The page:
In the last few weeks, we’ve all been treated to media headlines about government plans to ‘slash the number and budgets of quangos’. I expect most people’s immediate response was to think that was a good thing. But, all is not as it seems.
Why do we have quangos? There are different types:
• where government control of decisions would be wrong – like the Crown Prosecution Service
• executive agencies, which are given a degree of operational control to drive innovation and efficiency – like the Land Registry
• advisory bodies – like the Low Pay Commission, which makes recommendations on the minimum wage
• executive bodies – like the British Museum.
Anyone reading the headlines would think they’ve been growing like topsy. They haven’t. There were 1128 in 1997 and 752 now – a cut of 40%. And, last year, the Labour government announced plans to cut another 140, with a budget saving of £500m. That is as it should be – government must continually review ways in which it can be efficient, effective and responsive.
So, what’s the problem? Well, the Conservatives promised in their manifesto to set up 20 new quangos and, then, in the emergency budget, to slash spending on quangos. But last week, as more and more information came to light that their proposals wouldn’t actually do what they said, the government minister responsible, Francis Maude, told us that ‘the main purpose was to increase accountability’.
It is now clear that the proposals were designed to produce lots of populist headlines – certainly achieved – but that they hadn’t been thought through.
Let me take just one example from my area of special interest. Completely out of the blue and with no consultation, Eric Pickles announced that he was going to abolish the Audit Commission and save £50m.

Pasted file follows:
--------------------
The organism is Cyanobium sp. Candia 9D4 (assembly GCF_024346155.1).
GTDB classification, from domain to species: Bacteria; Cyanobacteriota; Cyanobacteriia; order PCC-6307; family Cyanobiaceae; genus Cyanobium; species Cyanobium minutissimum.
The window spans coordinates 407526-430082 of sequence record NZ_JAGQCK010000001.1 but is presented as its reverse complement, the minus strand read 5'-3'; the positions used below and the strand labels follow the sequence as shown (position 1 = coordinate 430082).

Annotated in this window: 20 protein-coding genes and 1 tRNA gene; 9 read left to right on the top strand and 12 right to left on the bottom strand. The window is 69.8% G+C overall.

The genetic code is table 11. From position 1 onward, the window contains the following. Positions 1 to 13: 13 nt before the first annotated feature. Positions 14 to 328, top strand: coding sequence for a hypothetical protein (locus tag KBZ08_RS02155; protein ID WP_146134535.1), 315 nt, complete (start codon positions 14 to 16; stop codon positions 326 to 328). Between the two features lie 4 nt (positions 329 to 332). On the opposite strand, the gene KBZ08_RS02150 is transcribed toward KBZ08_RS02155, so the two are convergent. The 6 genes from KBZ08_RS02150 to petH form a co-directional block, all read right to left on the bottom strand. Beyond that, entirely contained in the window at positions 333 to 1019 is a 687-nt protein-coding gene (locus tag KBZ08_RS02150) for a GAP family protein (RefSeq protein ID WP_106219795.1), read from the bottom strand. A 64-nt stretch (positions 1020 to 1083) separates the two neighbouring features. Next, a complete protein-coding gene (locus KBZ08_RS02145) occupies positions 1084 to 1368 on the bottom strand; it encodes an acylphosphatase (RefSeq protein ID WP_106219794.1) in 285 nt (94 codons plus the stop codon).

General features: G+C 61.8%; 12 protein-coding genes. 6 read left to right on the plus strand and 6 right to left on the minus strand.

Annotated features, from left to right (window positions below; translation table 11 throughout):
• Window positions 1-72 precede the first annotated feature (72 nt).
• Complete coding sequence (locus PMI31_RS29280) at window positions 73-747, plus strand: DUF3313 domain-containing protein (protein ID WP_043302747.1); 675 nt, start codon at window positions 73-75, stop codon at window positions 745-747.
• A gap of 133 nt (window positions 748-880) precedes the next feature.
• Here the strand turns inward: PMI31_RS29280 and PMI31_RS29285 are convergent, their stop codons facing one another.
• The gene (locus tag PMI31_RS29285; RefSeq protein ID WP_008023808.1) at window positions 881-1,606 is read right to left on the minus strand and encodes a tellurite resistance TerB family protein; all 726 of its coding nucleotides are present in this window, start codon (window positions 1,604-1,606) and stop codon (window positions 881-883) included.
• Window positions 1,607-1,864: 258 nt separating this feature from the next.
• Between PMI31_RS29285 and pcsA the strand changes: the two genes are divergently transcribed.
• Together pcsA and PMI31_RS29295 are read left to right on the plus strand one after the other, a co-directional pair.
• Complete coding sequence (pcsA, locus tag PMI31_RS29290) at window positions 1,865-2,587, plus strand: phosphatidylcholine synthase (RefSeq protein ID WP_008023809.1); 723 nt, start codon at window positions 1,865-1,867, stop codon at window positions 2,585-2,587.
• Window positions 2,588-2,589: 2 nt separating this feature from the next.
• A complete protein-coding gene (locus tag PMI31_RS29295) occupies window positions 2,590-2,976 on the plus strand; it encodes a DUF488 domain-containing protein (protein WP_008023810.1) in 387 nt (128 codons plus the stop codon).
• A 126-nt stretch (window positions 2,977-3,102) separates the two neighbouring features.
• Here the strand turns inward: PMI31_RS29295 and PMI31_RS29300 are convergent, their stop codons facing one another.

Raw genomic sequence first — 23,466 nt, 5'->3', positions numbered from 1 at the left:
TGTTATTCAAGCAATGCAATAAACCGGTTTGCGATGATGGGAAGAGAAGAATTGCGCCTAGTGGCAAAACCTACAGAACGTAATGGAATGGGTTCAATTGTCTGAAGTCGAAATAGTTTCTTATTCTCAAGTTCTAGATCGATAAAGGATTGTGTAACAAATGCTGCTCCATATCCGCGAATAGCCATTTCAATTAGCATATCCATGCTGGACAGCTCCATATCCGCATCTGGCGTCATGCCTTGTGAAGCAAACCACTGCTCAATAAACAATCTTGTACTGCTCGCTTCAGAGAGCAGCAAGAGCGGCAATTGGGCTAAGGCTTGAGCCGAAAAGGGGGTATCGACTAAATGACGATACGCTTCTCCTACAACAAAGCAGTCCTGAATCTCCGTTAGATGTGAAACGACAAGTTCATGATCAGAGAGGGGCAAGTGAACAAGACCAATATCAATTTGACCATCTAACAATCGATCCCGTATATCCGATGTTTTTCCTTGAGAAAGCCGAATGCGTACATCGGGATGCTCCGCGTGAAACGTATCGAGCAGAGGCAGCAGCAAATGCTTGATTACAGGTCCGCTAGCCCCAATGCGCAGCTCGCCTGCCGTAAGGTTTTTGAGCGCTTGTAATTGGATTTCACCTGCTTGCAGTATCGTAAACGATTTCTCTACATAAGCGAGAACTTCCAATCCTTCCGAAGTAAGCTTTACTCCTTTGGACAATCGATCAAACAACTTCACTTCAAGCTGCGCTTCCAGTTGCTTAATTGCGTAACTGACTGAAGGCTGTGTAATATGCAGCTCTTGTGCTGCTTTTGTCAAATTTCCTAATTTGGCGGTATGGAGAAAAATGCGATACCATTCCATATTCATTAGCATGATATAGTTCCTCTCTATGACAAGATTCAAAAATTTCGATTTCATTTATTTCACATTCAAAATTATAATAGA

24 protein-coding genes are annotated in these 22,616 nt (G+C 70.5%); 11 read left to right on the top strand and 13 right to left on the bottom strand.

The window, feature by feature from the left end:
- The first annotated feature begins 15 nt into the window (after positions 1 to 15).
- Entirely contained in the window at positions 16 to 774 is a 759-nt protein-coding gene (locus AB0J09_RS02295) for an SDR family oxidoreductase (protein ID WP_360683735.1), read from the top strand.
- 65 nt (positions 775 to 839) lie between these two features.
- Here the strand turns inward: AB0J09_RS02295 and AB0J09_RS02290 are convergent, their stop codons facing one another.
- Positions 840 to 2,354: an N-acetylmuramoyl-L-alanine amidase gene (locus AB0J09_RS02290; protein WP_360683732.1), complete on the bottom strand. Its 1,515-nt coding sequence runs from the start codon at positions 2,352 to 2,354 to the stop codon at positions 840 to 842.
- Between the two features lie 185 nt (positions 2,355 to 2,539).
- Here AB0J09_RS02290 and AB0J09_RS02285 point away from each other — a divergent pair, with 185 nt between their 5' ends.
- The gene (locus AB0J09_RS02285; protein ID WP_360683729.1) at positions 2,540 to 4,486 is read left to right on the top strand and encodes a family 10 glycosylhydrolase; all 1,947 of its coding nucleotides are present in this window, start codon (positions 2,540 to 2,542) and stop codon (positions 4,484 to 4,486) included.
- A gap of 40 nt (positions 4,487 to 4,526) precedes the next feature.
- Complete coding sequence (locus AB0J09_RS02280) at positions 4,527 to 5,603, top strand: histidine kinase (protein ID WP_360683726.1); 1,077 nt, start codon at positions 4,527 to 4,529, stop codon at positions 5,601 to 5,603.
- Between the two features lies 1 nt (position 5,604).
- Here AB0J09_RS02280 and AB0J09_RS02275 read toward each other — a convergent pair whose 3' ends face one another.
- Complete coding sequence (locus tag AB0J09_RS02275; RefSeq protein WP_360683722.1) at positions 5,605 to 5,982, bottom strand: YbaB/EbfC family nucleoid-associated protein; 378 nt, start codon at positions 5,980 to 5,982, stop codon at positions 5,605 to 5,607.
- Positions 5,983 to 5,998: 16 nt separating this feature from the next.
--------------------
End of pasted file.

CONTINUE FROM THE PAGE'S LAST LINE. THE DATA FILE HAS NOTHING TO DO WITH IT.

The Audit Commission is responsible for auditing the accounts of councils, health authorities and other public bodies. That work still has to be done in the future, so Mr Pickles says it will be done by private-sector auditors instead. Well, all the evidence, from tendering exercises over the last 10 years, tells us that that is going to cost more.
The Commission has also driven the really successful performance improvement programme. That may go to the National Audit Office, but it won’t cost any less.
And, now it has been revealed that, instead of saving £50m, the way in which Mr Pickles is proposing to wind up the Commission may actually cost £200m.
I’ve already asked a number of Parliamentary Questions to try to get all the facts on the table. The Select Committee, which I chair, will certainly be investigating further.
But, the real lesson is that good headlines are no substitute for good government.
CLIVE BETTS MP [Sheffield South East]